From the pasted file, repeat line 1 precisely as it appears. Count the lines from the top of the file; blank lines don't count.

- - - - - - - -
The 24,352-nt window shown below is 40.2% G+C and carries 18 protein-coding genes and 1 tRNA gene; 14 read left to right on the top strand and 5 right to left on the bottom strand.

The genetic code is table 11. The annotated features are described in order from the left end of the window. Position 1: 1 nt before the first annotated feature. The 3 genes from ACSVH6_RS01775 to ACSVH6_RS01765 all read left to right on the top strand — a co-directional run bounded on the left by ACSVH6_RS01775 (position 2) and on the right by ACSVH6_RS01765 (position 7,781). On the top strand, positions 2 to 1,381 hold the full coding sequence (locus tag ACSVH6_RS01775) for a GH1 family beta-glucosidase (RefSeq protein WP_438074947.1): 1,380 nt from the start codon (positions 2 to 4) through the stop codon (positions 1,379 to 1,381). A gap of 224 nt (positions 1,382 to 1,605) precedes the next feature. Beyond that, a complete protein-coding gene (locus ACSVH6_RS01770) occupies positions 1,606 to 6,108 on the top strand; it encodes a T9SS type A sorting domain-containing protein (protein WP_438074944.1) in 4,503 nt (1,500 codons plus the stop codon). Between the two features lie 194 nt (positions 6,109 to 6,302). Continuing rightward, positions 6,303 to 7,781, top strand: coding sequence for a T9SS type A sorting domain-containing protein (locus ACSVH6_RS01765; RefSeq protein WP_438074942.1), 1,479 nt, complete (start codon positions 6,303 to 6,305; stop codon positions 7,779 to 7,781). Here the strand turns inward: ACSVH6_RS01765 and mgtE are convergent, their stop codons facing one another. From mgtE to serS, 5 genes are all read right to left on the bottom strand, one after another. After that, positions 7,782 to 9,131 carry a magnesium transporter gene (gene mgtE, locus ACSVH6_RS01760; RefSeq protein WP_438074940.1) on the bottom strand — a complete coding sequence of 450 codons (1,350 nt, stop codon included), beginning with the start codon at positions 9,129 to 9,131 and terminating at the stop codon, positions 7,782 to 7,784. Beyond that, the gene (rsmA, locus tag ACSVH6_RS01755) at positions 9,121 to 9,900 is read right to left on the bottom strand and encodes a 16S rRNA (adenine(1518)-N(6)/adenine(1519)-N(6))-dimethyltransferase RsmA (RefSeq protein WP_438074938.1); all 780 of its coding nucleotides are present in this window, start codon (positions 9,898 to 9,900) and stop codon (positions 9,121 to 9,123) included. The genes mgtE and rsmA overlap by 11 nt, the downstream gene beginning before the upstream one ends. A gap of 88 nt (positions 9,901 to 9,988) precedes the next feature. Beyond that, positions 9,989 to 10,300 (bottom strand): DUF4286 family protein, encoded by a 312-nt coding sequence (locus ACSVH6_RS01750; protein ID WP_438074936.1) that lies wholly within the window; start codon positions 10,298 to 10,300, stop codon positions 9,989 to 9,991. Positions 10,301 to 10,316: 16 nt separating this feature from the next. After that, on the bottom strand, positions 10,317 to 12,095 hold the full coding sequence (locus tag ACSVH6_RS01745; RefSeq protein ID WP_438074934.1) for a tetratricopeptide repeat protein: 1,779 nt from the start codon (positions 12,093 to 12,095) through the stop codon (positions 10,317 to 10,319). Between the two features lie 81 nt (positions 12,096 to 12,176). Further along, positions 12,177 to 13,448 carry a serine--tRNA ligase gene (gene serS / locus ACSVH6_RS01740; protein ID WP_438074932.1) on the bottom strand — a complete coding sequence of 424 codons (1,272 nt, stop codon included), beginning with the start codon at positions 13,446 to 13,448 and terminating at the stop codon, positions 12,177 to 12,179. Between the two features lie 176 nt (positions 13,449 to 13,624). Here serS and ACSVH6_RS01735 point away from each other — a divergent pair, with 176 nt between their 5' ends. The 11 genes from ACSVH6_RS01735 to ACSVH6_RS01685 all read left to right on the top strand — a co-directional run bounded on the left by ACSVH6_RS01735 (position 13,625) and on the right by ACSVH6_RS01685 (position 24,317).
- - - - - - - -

The 24,352-nt window shown below is 40.2% G+C and carries 18 protein-coding genes and 1 tRNA gene; 14 read left to right on the top strand and 5 right to left on the bottom strand.